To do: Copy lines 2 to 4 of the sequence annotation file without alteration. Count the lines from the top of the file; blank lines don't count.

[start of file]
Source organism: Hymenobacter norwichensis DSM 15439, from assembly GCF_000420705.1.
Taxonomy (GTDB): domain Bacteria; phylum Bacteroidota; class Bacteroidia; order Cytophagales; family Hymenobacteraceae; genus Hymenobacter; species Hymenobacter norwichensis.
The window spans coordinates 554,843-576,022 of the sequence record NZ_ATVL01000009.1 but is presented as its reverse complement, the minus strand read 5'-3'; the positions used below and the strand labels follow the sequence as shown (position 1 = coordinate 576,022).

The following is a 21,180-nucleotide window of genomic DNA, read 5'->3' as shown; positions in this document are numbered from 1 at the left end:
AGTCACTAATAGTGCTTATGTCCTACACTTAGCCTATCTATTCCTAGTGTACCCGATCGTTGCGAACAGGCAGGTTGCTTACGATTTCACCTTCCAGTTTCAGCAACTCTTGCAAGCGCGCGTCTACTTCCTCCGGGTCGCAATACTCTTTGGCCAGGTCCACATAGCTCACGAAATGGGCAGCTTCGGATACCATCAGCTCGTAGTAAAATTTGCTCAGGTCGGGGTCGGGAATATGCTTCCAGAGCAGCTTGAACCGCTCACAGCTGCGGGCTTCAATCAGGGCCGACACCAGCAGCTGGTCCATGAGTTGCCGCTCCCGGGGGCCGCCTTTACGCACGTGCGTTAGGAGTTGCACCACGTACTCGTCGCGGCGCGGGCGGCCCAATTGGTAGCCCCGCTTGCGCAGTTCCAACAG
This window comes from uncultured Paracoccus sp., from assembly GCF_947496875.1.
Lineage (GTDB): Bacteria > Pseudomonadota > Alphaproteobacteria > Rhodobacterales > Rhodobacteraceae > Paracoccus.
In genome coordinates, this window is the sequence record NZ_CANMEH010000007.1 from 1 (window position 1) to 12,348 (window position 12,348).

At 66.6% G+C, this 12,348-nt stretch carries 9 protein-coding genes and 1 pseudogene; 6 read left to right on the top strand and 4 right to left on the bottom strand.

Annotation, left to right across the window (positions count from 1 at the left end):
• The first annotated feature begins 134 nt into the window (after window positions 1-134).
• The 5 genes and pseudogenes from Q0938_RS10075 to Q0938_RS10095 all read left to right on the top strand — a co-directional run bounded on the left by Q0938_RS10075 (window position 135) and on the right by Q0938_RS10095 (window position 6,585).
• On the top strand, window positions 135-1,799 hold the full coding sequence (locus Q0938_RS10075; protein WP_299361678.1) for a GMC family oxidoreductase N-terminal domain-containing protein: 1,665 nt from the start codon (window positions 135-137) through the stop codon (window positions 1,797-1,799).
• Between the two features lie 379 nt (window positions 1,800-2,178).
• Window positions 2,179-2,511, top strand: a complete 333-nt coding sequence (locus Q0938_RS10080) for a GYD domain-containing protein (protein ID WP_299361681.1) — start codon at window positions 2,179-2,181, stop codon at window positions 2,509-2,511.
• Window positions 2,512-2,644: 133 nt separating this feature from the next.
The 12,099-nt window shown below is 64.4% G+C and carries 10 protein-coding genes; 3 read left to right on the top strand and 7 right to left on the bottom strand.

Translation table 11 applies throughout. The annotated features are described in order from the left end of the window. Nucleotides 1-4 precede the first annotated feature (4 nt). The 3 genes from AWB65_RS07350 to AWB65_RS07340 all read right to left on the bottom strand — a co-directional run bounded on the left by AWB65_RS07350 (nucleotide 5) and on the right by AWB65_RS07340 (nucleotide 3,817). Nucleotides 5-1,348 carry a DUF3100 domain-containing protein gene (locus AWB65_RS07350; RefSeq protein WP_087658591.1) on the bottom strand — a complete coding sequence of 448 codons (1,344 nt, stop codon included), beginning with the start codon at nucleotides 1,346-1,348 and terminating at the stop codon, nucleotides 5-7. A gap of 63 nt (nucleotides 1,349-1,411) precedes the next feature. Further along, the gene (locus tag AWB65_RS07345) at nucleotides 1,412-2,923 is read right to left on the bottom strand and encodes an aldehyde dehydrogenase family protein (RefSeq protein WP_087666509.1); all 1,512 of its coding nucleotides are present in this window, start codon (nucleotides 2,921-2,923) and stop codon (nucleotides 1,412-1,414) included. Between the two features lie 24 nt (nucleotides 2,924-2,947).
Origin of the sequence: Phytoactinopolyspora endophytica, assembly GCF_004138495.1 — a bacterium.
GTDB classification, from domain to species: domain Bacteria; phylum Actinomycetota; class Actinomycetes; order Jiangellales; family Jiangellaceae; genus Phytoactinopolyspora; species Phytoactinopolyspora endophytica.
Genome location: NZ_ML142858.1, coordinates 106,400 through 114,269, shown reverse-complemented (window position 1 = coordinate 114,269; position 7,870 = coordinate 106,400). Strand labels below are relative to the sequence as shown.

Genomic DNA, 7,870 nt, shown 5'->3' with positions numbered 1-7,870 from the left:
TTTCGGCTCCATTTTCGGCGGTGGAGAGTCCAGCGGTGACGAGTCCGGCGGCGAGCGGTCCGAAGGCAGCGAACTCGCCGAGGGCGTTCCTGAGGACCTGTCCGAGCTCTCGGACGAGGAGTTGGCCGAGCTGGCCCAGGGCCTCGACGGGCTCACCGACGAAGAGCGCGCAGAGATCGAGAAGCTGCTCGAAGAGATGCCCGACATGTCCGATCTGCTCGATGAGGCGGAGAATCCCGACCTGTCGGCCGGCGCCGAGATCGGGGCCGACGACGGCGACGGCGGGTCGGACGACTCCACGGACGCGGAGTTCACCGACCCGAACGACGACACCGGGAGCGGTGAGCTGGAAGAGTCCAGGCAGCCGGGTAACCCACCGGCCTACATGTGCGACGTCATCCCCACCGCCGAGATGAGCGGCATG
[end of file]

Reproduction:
Taxonomy (GTDB): domain Bacteria; phylum Bacteroidota; class Bacteroidia; order Cytophagales; family Hymenobacteraceae; genus Hymenobacter; species Hymenobacter norwichensis.
The window spans coordinates 554,843-576,022 of the sequence record NZ_ATVL01000009.1 but is presented as its reverse complement, the minus strand read 5'-3'; the positions used below and the strand labels follow the sequence as shown (position 1 = coordinate 576,022).

The following is a 21,180-nucleotide window of genomic DNA, read 5'->3' as shown; positions in this document are numbered from 1 at the left end: